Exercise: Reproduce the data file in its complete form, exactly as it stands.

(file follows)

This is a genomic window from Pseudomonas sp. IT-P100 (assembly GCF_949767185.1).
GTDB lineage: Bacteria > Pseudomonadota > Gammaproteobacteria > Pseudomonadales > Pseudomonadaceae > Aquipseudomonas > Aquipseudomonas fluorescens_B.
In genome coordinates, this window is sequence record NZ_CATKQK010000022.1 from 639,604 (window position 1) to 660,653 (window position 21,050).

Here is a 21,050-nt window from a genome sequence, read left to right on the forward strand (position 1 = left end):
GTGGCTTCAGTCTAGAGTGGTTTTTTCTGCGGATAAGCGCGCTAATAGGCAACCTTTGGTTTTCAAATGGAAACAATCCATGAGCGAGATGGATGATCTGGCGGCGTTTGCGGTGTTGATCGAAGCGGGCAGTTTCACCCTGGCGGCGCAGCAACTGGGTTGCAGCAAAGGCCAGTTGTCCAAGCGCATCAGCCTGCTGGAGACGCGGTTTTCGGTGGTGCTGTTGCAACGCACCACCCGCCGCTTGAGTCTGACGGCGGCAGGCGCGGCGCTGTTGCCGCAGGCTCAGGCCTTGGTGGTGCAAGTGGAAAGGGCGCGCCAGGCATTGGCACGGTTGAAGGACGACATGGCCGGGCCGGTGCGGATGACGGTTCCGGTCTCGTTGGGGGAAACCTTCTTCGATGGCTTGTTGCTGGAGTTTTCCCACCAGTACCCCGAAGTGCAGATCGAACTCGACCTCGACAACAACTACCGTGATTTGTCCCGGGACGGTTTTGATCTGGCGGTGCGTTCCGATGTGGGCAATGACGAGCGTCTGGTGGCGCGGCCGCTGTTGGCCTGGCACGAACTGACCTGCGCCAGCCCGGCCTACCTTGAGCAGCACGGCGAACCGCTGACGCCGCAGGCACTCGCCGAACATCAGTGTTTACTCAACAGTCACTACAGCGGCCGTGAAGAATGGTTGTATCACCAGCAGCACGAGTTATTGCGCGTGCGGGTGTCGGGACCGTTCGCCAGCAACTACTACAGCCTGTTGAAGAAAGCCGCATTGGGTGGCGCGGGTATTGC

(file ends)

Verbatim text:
This is a genomic window from Pseudomonas sp. IT-P100 (assembly GCF_949767185.1).
GTDB lineage: Bacteria > Pseudomonadota > Gammaproteobacteria > Pseudomonadales > Pseudomonadaceae > Aquipseudomonas > Aquipseudomonas fluorescens_B.
In genome coordinates, this window is sequence record NZ_CATKQK010000022.1 from 639,604 (window position 1) to 660,653 (window position 21,050).

Here is a 21,050-nt window from a genome sequence, read left to right on the forward strand (position 1 = left end):
GTGGCTTCAGTCTAGAGTGGTTTTTTCTGCGGATAAGCGCGCTAATAGGCAACCTTTGGTTTTCAAATGGAAACAATCCATGAGCGAGATGGATGATCTGGCGGCGTTTGCGGTGTTGATCGAAGCGGGCAGTTTCACCCTGGCGGCGCAGCAACTGGGTTGCAGCAAAGGCCAGTTGTCCAAGCGCATCAGCCTGCTGGAGACGCGGTTTTCGGTGGTGCTGTTGCAACGCACCACCCGCCGCTTGAGTCTGACGGCGGCAGGCGCGGCGCTGTTGCCGCAGGCTCAGGCCTTGGTGGTGCAAGTGGAAAGGGCGCGCCAGGCATTGGCACGGTTGAAGGACGACATGGCCGGGCCGGTGCGGATGACGGTTCCGGTCTCGTTGGGGGAAACCTTCTTCGATGGCTTGTTGCTGGAGTTTTCCCACCAGTACCCCGAAGTGCAGATCGAACTCGACCTCGACAACAACTACCGTGATTTGTCCCGGGACGGTTTTGATCTGGCGGTGCGTTCCGATGTGGGCAATGACGAGCGTCTGGTGGCGCGGCCGCTGTTGGCCTGGCACGAACTGACCTGCGCCAGCCCGGCCTACCTTGAGCAGCACGGCGAACCGCTGACGCCGCAGGCACTCGCCGAACATCAGTGTTTACTCAACAGTCACTACAGCGGCCGTGAAGAATGGTTGTATCACCAGCAGCACGAGTTATTGCGCGTGCGGGTGTCGGGACCGTTCGCCAGCAACTACTACAGCCTGTTGAAGAAAGCCGCATTGGGTGGCGCGGGTATTGC